Political leaders tell us not to worry; today’s problems can always be fixed up tomorrow. We can have our cake and eat it. But what if our actions today produce irreversible changes in the way the Earth system behaves? Maybe ‘waiting for tomorrow’s solutions’ is not the rational thing to do. Quentin Grafton reflects on the consequences.
business as usual
‘Trumpism’ is a bit like crazy ants? Both require certain system conditions for them to become super pests. Throwing Trump in jail won’t remove the threat. The conditions for Trump’s ascendency are still present and will enable the next ‘crazy man’ to do just as much damage. We need to remediate the craziness and address the gaps in society that let so many people believe the system isn’t working for them.
The road ahead is unclear and uncertain. ‘Business as usual’ has us thinking it will be much as it has been in the past but it’s likely humanity is approaching major tipping and turning points.
Turning points make sense of history and are like looking behind in the rearview mirror to better know where we have come from so that we can drive better. Tipping points are about carefully looking at the road in front of us to anticipate the risks ahead and to take appropriate action to avoid the hazards.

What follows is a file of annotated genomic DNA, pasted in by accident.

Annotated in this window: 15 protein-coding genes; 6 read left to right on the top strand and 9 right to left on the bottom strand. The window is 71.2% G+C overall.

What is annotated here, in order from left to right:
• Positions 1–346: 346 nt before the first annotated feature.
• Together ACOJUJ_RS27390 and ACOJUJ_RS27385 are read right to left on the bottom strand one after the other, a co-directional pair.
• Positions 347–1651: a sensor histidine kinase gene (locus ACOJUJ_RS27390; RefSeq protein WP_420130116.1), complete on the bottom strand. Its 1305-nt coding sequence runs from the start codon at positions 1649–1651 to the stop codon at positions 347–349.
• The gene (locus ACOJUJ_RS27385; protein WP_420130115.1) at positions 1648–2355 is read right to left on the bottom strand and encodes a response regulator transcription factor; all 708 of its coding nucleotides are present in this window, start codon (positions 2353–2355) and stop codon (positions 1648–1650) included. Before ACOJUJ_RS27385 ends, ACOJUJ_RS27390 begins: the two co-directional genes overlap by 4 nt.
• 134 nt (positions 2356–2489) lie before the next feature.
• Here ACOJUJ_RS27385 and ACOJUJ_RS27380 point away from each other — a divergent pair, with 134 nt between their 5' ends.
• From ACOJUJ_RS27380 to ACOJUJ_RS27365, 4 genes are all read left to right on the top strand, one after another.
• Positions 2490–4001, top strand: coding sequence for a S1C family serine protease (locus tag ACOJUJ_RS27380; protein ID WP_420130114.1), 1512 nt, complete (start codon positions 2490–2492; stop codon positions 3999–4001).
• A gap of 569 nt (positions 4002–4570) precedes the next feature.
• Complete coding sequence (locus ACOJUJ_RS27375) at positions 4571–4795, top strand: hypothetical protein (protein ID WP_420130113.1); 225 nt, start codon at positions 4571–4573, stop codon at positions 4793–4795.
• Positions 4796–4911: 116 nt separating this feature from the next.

What do we know, more or less, for sure about the future? First, the world is getting hotter at a faster rate. Second, maintaining or increasing greenhouse emissions will result in substantial temperature increases within coming decades that entails substantial costs and risks. Third, carbon sequestration, over the coming few decades will only make, at best, a very marginal contribution to lowering atmospheric greenhouse gas concentrations. Fourth, despite the rhetoric, the world’s greenhouse gas emissions will continue to rise to at least 2030. These are our future certainties under business-as-usual. Much of the uncertainty about what the future holds is about what we choose to do about it.
- business as usual
- climate change
- David Salt
- environmental accounts
- Peter Burnett
- Policy lessons